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National Geologic Map Database
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  • Usage in publication:
    • Coldwater shale*
  • Modifications:
    • Named
  • Dominant lithology:
    • Shale
  • AAPG geologic province:
    • Michigan basin
Publication:

Lane, A.C., 1899, Water resources of the Lower Peninsula of Michigan: U.S. Geological Survey Water-Supply Paper, 30, 97 p.


Summary:

Named for Coldwater River, Branch and Hillsdale Cos., southern MI. Consists of bluish, fine-grained micaceous shales. Thickness is 896 ft. Underlies Lower Marshall and overlies Berea black shale. [Age is Mississippian.]

Source: GNU records (USGS DDS-6; Reston GNULEX).


Map showing publication footprint
  • Usage in publication:
    • Coldwater Shale
  • Modifications:
    • Overview
    • Areal extent
  • AAPG geologic province:
    • Michigan basin
Publication:

Harrell, J.A., Hatfield, C.B., and Gunn, G.R., 1991, Mississippian System of the Michigan basin; stratigraphy, sedimentology, and economic geology, IN Catacosinos, P.A., and Daniels, P.A., Jr., eds., Early sedimentary evolution of the Michigan basin: Geological Society of America Special Paper, 256, p. 203-218.


Summary:

Although the Coldwater has the largest outcrop area of any Mississippian formation, it is inaccessible at most localities. Its exposures are limited to portions of Branch, Calhoun, and Hillsdale Cos in the southern part of the basin and Huron and Sanilac Cos in the Michigan thumb area. The Coldwater conformably overlies the Sunbury and Ellsworth Shales and conformably underlies the Marshall Sandstone. Fossils in the uppermost portion of the Coldwater in the western part of the basin are Osagean in age, but the rest of the formation is Kinderhookian. Maximum thickness is about 366 m in Iosco and Arenac Cos just north of Saginaw Bay, but is generally 305 m in the eastern two-thirds of the basin and thins to about 168 m in the western third. Unit consists predominantly of gray to bluish gray shale. Its clay minerals are chiefly illite and kaolinite with minor chlorite. Other lithologies occur in the Coldwater and their distributions divide the formation into distinct eastern and western facies. In the eastern half of the basin, beds of silty and sandy shale, siltstone and fine-grained sandstone are common, and increase in abundance and coarseness to the west and up section. In the western half of the basin the Coldwater shales are more calcareous and beds of glauconitic, fossiliferous limestone and dolostone occur frequently especially in the middle and upper portions of the formation. Two marker beds can be traced over long distances: the Lime and the Red Rock beds. The Lime occurs throughout the western part of the basin and is commonly 6 to 1 m thick. The Red Rock is more extensive and occurs in all parts of the basin except the extreme northeast. It is typically 3 to 6 m thick and locally reaches 15 m.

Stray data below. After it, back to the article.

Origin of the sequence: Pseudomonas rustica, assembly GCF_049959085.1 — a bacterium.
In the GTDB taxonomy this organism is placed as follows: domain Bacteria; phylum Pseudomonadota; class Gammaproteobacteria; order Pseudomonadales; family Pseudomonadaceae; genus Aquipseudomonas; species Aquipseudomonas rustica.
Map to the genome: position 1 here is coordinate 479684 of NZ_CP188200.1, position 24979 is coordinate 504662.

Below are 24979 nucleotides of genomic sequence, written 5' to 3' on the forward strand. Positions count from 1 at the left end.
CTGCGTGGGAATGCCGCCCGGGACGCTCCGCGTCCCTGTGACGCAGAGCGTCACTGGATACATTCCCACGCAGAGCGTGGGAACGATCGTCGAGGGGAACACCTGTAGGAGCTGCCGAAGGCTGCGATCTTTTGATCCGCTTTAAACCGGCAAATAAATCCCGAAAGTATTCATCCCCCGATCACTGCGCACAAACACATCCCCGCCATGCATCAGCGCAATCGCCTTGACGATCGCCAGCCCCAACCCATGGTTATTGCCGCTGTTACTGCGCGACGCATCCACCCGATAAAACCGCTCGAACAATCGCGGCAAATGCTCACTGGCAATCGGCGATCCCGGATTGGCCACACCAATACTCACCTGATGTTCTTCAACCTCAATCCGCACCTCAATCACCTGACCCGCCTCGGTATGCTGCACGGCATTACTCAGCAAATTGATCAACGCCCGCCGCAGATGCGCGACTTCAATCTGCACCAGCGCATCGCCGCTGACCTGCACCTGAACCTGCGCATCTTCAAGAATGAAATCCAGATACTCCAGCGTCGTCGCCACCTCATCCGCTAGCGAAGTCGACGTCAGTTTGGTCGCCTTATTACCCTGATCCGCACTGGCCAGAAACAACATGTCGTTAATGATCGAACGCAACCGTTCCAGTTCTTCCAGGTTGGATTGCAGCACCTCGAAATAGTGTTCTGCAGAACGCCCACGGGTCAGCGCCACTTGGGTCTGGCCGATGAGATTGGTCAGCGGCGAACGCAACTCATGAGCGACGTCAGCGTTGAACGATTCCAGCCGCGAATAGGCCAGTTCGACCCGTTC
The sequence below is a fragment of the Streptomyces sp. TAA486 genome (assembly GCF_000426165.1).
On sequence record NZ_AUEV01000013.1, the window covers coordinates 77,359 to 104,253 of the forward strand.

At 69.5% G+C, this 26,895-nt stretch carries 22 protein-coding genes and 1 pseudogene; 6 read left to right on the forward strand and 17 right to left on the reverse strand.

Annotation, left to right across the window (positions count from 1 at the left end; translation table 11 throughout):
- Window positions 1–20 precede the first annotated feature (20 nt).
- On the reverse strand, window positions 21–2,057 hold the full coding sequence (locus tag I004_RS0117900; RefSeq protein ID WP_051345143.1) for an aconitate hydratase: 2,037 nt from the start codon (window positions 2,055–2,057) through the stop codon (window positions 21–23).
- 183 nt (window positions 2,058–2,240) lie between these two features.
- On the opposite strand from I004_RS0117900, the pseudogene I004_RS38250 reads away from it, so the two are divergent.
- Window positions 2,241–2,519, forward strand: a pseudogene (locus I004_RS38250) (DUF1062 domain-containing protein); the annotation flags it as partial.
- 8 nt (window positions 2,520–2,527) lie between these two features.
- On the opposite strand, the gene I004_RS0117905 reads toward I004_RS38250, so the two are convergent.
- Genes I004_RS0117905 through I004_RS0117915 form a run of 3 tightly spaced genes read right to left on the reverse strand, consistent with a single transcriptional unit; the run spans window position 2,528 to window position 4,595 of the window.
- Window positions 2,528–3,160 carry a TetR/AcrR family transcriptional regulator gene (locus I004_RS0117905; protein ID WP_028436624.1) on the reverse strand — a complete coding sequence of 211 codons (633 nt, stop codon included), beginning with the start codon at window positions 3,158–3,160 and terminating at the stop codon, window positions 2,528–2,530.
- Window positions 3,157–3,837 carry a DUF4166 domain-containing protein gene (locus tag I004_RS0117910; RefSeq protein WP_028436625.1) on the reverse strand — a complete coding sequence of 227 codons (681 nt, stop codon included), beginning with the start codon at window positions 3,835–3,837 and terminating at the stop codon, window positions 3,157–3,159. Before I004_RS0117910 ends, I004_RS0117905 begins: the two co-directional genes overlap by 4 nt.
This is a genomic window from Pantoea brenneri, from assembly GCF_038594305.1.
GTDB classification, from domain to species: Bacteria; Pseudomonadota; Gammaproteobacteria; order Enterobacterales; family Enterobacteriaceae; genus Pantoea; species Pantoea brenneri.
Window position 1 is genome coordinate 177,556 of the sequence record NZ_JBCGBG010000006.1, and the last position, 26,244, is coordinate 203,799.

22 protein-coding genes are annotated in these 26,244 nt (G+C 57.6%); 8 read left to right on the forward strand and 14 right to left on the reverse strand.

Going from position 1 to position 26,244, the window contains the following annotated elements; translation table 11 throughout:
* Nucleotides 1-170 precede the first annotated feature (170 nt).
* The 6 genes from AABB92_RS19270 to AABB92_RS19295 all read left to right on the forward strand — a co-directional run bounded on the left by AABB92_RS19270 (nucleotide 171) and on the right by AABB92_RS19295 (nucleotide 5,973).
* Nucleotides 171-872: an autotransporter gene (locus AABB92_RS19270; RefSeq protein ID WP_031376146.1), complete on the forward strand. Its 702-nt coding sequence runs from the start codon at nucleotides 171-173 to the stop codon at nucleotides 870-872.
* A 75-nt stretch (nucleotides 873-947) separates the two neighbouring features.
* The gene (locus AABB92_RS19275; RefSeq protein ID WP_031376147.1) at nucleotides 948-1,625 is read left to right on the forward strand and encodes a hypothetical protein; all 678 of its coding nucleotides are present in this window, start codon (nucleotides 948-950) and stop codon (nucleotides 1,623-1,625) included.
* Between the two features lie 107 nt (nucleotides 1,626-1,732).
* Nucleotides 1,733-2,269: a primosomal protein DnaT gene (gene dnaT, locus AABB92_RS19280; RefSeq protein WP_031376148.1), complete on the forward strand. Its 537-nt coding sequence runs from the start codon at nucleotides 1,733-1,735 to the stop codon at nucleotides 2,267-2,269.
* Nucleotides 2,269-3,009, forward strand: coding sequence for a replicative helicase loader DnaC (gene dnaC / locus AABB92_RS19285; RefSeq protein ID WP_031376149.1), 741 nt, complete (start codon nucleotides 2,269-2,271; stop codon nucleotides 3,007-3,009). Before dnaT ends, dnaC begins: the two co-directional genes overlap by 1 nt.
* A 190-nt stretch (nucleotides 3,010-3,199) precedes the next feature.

Source: GNU records (USGS DDS-6; Reston GNULEX).


For more information, please contact Nancy Stamm, Geologic Names Committee Secretary.

Asterisk (*) indicates published by U.S. Geological Survey authors.

"No current usage" (†) implies that a name has been abandoned or has fallen into disuse. Former usage and, if known, replacement name given in parentheses ( ).

Slash (/) indicates name does not conform with nomenclatural guidelines (CSN, 1933; ACSN, 1961, 1970; NACSN, 1983, 2005). This may be explained within brackets ([ ]).